The Court of Appeal yesterday finished hearing the case of 11 former activists and officials of the opposition CNRP who were convicted of insurrection for their involvement in a protest to demand access to Freedom Park following the disputed 2013 election.
Meach Sovannara, former information department head of the now-dissolved CNRP, and ten activists were found guilty of leading and participating in an insurrection after a violent clash between party supporters and Daun Penh district security guards at Freedom Park on July 15, 2014.
Mr Sovannara was charged and convicted of incitement in July 2015. The Cambodian-US citizen was sentenced to 20 years in prison.
Phnom Penh Municipal Court sentenced the ten others to between seven and 20 years in jail.
The 11 defendants, who have been behind bars for about three years, claimed they were not guilty and asked the court to drop all charges.
“I am imprisoned as a political hostage because it is a political issue,” Mr Sovannara said, asking the judges to drop the insurrection charge.
Nget Sarath, prosecutor of the Appeal Court, asked the court to uphold the verdict of Phnom Penh Municipal Court, saying it had made the correct decision.
“We have noticed a legitimate attempt to liberate Freedom Park was made by the organisation [CNRP]” Mr Sarath said.
“Those people were present at the scene to provoke an insurrection and impact state institutions. If it was not immediately prevented, it would have stoked the people’s anger and led to a colour revolution.”
Mr Sarath said the government had temporarily closed Freedom Park so people had no right to liberate or encroach on the park.
Defence lawyer Chuong Choungy yesterday concluded by saying that his clients had committed neither violence nor an insurrection, but admitted there was violence on July 15, 2014 near Freedom Park.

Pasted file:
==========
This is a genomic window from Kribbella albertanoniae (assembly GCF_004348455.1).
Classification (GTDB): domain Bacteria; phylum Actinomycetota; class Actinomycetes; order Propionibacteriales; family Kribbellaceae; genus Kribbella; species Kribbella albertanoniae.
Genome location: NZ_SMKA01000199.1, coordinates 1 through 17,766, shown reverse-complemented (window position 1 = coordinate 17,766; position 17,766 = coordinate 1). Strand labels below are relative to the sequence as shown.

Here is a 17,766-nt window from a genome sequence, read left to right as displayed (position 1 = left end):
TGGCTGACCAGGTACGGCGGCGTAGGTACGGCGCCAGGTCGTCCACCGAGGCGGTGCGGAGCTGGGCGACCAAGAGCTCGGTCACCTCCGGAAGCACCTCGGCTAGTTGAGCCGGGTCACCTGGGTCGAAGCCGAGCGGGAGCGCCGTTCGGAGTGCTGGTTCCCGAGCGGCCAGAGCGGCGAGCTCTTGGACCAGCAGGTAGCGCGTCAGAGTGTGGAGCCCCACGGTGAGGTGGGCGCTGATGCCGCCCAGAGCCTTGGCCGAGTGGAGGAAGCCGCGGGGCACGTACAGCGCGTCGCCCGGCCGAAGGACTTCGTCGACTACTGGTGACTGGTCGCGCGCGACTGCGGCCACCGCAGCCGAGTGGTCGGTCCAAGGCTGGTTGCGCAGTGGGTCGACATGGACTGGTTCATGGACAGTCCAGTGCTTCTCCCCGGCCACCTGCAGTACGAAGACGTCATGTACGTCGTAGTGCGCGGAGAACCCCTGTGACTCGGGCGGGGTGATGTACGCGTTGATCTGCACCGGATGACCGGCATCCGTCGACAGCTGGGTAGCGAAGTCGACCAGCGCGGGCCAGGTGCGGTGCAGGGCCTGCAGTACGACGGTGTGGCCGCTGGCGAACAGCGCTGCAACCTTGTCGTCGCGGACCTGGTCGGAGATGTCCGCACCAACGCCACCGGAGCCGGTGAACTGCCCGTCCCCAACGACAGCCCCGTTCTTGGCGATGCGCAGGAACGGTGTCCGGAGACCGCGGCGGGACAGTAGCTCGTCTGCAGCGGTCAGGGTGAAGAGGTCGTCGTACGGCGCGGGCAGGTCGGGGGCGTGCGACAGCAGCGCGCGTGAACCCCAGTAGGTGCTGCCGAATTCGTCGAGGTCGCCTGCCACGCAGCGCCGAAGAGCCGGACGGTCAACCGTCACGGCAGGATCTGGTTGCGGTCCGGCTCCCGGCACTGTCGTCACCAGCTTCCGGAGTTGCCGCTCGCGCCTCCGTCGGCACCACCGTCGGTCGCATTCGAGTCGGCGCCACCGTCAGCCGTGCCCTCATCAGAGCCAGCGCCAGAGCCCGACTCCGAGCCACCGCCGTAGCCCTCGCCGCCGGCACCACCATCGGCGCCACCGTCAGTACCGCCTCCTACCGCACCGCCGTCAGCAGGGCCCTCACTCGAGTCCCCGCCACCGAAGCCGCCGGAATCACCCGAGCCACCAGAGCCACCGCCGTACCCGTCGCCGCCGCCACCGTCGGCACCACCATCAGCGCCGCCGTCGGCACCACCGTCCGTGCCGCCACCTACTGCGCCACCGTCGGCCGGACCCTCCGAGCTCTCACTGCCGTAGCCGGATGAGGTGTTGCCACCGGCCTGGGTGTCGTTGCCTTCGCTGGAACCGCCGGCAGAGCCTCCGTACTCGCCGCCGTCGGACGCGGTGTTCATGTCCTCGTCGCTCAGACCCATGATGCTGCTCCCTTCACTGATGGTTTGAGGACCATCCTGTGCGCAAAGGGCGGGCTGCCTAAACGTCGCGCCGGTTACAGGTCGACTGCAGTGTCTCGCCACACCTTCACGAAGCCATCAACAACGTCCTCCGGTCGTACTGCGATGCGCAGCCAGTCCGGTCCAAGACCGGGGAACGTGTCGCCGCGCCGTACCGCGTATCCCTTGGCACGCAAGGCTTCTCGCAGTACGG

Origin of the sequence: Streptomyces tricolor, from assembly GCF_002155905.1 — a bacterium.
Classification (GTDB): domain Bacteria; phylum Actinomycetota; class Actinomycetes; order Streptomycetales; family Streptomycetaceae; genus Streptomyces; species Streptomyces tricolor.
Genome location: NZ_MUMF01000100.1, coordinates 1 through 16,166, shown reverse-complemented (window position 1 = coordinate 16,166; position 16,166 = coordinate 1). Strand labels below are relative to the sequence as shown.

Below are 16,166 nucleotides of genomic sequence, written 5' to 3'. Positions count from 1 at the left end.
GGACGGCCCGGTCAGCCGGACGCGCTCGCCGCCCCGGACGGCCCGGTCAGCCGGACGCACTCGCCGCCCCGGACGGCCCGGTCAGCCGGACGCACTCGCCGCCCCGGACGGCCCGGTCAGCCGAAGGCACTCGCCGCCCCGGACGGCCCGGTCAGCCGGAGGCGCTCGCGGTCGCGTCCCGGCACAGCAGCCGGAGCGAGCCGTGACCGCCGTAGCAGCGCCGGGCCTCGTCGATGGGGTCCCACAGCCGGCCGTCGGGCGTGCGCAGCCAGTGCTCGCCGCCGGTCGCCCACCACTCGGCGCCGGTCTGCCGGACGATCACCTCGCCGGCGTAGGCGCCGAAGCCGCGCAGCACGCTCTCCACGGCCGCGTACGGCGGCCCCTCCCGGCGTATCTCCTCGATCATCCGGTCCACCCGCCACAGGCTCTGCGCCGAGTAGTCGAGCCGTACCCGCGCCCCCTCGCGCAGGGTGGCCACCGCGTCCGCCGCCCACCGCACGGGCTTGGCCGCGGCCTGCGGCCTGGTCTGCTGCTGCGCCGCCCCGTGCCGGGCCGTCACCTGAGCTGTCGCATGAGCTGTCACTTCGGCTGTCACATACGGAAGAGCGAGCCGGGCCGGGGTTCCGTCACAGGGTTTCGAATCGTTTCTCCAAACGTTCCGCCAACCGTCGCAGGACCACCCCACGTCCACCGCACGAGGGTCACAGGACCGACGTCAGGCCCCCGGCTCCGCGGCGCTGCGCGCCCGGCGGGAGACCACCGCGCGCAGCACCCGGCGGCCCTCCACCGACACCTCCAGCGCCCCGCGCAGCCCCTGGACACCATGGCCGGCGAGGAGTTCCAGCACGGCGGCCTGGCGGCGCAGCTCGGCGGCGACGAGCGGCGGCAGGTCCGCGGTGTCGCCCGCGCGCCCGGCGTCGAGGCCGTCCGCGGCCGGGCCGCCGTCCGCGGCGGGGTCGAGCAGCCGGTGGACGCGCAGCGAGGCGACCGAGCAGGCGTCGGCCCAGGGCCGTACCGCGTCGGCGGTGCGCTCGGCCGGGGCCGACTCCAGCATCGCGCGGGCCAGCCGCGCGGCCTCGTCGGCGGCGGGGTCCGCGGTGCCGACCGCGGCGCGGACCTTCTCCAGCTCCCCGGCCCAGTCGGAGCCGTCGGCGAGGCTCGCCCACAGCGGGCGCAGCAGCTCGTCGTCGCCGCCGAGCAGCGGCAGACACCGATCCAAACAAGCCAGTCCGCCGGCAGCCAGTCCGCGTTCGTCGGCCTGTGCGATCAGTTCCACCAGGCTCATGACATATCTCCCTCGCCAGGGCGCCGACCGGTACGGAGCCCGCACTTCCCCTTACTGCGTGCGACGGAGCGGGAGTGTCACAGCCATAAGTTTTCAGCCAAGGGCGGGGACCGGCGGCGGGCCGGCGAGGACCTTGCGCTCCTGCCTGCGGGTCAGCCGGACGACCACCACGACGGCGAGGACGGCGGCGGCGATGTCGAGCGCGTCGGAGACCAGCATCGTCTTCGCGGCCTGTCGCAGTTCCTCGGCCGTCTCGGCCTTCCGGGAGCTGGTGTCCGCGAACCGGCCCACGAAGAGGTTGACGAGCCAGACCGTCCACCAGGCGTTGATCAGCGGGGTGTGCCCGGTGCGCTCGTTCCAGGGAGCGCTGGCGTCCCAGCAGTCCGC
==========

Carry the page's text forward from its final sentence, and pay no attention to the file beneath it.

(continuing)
Mr Choungy defined an insurrection as a movement that consisted of collective violence liable to endanger the institutions of Cambodia or violate the integrity of national territory.
“There is no insurrection element in this case because Freedom Park is a state institution and no land was lost, which would have impacted national territory,” Mr Choungy said. “There was violence that caused security guards to get injured but my clients did not commit the offence.”
Mr Choungy added that the guards first provoked the violence when they tried to remove a banner from razor wire.
“Where is the proof in the video clips showing that my clients committed an offence? There is none,” he said, referring to video played during the trial.
Ly Chantola, a lawyer for the 39 plaintiffs, agreed with the prosecutor’s conclusion that the insurrection on July 15, 2014 could have led to a colour revolution if they had succeeded in accessing Freedom Park.
“There was collective violence and they incited the people’s anger to beat the security guards wearing blue uniforms,” Mr Chantola said.
Mr Chantola added they had preplanned the activity as Mu Sochua had sent an email to other lawmakers on July 11, 2014 regarding the liberation of Freedom Park.
Judge Plang Samnang said the court would announce a verdict on May 10.